Regarding lower income groups’ negative perceptions of TVET, Olesel’s (2010) and Ayub’s (2017) studies disagree with this result, indicating that young people from lower socio-economic backgrounds were more likely than students from wealthier backgrounds to participate in vocational education and training. Therefore, the respondents from lower-income groups in this study may prefer careers with satisfactory wages to alleviate their poverty and change their social class, which hinder them not to choose TVET. Johannesen-Schmidt and Eagly (2002) examined the relationship between income and social classification and found that when income increased, social stereotypes increased strongly in positive agentic characteristics. Although Alnaqbi (2016) found that lower socio-demographic groups have less confidence and stigmatize themselves as being at the bottom level of the social hierarchy, thereby increasing the potential of their considering TVET, poor salary levels were an important factor in creating this negative self-image. From the point of view of “capabilities,” when individuals focus more on employment with attractive incentives as a valuable opportunity, they may choose to enroll in TVET. As quoted earlier, Bonvin and Galster (2010) state that “employability is more than the ability to access work; it is about the real freedom to choose the job one has reason to value” (p. 72). The study by Madhi and Barrientos (2003) revealed that lower career opportunities and wages appear to have consolidated negative social attitudes among Saudis toward technical and vocational training.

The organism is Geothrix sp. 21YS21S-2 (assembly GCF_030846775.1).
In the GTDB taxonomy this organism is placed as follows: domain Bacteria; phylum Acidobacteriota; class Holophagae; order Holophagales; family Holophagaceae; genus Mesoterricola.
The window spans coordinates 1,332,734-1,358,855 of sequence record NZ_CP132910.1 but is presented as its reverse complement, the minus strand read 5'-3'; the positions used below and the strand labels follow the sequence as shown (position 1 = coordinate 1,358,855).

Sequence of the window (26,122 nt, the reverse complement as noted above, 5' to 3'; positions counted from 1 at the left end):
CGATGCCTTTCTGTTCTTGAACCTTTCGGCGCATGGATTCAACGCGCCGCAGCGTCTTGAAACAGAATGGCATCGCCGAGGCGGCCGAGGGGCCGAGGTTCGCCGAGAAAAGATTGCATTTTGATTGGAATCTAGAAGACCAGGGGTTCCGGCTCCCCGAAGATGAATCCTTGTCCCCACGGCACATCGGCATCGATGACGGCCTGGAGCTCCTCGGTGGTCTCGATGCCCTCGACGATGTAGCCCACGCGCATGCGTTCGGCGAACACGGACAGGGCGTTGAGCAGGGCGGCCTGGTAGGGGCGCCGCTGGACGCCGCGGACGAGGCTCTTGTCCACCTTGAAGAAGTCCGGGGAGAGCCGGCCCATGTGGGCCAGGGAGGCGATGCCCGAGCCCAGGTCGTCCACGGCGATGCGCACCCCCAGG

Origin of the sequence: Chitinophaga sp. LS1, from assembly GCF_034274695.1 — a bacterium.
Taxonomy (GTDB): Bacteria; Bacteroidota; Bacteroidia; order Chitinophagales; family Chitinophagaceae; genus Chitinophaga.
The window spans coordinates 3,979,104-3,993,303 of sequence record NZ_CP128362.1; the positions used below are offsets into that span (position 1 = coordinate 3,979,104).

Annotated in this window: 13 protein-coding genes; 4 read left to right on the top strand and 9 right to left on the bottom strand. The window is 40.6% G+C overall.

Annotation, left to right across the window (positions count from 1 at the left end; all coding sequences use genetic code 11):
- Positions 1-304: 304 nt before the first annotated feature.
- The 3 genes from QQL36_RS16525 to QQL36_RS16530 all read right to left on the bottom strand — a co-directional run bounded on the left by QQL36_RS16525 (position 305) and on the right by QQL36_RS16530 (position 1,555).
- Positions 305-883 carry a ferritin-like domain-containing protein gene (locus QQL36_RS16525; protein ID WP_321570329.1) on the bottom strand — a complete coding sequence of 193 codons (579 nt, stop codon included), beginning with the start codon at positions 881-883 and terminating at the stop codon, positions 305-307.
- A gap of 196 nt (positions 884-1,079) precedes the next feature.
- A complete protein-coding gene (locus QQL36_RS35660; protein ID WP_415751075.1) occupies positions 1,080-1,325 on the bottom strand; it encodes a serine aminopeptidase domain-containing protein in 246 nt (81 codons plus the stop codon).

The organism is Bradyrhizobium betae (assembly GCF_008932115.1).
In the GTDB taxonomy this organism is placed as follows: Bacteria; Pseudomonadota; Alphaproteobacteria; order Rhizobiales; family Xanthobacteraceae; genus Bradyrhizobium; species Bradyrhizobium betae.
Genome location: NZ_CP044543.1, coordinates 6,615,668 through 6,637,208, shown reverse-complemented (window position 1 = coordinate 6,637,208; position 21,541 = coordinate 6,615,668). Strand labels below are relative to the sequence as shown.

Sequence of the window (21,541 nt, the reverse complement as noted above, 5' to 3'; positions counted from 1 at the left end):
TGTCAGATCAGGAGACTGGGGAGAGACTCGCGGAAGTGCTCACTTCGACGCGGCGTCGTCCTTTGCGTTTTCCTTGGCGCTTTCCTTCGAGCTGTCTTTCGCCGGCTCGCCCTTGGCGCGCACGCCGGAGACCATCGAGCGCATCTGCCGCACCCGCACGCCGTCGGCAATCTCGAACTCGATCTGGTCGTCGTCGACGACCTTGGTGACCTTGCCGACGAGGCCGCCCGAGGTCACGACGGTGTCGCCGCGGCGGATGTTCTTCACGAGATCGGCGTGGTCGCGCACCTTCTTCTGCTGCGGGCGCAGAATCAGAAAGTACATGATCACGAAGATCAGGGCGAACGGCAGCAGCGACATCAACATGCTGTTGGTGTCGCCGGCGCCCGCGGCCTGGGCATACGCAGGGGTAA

In the case of parental educational level, the results showed that respondents whose mothers had the highest level of education (bachelor’s degree) had a negative perception of TVET. Such students and their parents might be more ambivalent regarding the benefits of technical and vocational training, although it could represent an opportunity for those with lower family incomes and more limited choices. While Alandas’s study (2002) indicates that there were no statistically significant differences concerning parental academic level and income for students in choosing TVET, it was shown that stigmatizing TVET was linked to the parental influence of students’ decision. Similarly, both Alnaqbi (2016) and Ayub (2017) reached the same conclusion regarding the influence of parental choice on students’ decisions, that as long as the freedom to make decisions is absent, students will be far less likely able to pursue TVET. Sen (1992) states that a person’s capability relies on the freedom to lead different sorts of lives, through being able to choose among different ways of living and different ways of ‘being and doing’. He also asserts that an individual’s choice should not be linked to social or occupational stigmatization, demotion, or decrease in status (2009). From the perspective of capability, therefore, the more a prospective student takes account of their parents’ educational level and feelings of social prestige (the conversion factors), the less likely they are to feel able to choose TVET.